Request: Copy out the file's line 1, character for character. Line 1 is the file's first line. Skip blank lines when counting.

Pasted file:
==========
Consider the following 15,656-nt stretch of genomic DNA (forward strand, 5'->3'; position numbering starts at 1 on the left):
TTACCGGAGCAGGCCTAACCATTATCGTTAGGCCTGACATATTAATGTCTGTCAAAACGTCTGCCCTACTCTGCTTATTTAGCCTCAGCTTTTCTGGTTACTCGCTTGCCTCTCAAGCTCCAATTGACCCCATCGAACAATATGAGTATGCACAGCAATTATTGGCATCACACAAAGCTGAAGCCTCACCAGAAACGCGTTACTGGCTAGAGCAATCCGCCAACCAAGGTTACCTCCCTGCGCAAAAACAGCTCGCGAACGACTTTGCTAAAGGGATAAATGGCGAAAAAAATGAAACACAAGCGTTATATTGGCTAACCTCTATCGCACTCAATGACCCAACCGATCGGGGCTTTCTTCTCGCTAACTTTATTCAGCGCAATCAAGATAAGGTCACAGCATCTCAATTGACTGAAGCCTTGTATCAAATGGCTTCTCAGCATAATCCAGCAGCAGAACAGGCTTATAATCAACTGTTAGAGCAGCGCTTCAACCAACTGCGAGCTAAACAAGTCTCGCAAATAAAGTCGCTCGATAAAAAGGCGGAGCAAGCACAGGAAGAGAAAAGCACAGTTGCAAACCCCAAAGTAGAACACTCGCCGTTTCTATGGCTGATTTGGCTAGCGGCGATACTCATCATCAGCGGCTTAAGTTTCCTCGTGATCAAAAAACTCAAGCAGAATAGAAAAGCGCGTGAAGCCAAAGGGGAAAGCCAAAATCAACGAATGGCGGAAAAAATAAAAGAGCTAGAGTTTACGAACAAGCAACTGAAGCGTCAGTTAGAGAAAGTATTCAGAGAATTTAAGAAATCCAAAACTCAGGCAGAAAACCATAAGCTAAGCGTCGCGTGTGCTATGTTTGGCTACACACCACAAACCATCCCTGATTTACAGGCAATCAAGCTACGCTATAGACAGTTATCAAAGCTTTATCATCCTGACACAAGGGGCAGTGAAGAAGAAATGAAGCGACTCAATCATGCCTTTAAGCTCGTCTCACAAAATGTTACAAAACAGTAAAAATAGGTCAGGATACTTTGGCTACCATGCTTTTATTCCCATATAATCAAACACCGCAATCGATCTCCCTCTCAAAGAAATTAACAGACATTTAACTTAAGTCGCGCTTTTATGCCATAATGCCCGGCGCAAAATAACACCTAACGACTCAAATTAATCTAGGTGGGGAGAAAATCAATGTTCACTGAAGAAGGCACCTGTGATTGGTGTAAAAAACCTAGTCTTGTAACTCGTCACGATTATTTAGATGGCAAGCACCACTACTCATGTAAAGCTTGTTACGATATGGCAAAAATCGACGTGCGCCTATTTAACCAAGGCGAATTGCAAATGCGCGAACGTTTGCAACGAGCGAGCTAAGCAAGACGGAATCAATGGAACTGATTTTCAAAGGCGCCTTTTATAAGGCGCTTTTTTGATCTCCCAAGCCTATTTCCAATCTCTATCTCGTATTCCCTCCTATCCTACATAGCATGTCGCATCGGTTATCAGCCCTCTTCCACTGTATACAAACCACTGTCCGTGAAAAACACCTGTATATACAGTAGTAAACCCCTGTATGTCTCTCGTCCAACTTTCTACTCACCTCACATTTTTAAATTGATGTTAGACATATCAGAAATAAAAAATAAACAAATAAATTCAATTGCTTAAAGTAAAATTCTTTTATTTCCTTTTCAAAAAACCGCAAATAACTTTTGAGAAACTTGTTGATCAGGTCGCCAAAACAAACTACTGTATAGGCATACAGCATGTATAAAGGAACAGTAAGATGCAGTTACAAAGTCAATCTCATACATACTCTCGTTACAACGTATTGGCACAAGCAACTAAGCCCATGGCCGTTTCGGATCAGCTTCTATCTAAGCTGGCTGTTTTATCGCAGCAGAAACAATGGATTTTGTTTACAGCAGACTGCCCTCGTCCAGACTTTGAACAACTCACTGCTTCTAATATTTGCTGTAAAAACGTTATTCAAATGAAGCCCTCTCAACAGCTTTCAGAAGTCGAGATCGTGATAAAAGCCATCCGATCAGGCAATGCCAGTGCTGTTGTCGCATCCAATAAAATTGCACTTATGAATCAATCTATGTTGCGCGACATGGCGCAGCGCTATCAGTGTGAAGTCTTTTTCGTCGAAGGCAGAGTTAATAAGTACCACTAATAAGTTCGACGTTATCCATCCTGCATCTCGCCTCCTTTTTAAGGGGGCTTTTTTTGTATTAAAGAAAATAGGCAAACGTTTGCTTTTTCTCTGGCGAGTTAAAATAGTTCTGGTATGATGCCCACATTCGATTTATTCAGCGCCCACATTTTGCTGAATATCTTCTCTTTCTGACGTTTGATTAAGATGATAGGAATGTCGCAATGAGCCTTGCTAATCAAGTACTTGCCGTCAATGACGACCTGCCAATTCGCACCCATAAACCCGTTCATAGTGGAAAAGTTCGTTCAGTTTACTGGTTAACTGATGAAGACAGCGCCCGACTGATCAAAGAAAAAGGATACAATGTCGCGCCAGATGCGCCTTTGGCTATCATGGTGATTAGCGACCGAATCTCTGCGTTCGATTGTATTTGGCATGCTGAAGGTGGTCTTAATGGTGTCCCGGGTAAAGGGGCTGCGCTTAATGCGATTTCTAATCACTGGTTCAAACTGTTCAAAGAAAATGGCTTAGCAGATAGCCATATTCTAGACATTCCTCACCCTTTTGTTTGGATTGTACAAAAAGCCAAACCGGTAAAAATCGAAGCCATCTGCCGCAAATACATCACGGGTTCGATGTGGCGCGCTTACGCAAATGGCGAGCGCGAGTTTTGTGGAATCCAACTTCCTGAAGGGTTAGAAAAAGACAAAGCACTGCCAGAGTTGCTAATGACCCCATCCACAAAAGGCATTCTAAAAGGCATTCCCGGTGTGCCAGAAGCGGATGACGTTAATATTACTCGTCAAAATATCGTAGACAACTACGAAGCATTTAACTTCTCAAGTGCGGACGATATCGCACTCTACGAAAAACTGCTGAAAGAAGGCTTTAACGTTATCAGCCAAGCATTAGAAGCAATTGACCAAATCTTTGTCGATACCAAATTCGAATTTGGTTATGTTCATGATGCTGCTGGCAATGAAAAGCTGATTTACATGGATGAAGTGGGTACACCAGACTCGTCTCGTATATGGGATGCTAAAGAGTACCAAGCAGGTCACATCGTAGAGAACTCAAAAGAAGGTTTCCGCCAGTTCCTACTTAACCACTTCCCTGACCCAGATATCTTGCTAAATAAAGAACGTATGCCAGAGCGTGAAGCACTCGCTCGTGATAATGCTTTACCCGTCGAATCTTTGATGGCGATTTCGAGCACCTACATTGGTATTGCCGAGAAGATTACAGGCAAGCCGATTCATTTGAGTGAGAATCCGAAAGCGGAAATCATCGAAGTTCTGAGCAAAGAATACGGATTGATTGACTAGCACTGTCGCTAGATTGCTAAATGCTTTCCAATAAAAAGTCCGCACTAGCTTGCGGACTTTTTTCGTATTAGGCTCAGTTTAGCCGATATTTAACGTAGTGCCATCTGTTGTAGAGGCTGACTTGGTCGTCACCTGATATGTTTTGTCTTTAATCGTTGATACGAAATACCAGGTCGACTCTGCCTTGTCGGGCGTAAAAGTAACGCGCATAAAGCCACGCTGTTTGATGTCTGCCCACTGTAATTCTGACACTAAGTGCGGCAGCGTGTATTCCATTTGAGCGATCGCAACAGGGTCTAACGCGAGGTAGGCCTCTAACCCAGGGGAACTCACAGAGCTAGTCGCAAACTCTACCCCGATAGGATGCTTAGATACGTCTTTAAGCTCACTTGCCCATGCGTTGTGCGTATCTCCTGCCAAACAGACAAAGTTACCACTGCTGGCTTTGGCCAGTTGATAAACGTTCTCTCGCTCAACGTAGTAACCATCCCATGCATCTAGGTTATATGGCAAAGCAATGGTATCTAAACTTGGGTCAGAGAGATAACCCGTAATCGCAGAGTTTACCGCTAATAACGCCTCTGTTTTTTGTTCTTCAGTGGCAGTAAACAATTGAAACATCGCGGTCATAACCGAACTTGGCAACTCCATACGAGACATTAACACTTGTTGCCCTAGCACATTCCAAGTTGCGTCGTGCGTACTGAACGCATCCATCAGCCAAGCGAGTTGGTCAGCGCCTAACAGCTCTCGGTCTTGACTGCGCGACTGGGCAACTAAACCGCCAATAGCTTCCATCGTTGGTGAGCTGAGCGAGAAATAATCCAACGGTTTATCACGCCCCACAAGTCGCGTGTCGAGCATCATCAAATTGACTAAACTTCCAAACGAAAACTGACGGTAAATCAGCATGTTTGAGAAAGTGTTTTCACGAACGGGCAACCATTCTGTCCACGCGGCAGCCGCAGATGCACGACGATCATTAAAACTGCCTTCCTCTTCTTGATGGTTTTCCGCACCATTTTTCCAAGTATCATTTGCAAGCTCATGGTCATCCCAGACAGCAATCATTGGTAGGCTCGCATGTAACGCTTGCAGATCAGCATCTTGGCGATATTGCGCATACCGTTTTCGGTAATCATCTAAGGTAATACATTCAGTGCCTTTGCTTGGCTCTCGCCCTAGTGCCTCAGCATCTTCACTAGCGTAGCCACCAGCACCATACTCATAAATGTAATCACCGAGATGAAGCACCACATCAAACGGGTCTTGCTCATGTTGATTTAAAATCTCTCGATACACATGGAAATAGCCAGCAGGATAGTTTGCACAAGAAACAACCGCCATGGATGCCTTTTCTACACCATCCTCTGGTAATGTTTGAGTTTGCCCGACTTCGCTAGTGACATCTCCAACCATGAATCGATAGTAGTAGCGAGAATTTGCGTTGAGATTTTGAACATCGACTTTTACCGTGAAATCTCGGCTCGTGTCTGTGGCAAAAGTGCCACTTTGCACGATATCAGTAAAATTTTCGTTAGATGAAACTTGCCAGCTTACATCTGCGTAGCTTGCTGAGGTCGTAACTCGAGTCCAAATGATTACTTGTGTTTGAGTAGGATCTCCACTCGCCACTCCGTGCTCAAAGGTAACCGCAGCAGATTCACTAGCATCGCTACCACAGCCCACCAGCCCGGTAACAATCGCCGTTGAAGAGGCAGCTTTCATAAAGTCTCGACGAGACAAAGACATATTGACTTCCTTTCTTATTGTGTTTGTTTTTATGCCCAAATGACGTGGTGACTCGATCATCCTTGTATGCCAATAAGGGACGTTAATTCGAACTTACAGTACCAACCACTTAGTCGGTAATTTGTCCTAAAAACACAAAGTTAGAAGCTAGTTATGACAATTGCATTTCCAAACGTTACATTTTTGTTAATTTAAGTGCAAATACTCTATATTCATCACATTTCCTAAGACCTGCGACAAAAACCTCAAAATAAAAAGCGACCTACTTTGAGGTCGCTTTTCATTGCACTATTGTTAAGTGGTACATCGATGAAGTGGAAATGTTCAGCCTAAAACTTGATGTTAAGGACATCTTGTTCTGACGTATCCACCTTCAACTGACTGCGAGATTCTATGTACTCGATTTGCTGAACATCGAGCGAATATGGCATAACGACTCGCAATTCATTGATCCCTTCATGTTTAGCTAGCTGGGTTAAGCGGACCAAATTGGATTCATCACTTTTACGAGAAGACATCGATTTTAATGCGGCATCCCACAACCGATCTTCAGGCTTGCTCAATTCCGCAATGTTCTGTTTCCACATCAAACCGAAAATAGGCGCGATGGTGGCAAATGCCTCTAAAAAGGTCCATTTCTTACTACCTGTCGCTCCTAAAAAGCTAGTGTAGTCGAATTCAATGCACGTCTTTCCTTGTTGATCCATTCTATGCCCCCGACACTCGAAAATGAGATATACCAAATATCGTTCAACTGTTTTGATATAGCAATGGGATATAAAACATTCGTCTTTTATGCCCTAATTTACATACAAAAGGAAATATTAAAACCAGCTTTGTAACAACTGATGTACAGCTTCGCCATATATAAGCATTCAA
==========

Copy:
Consider the following 15,656-nt stretch of genomic DNA (forward strand, 5'->3'; position numbering starts at 1 on the left):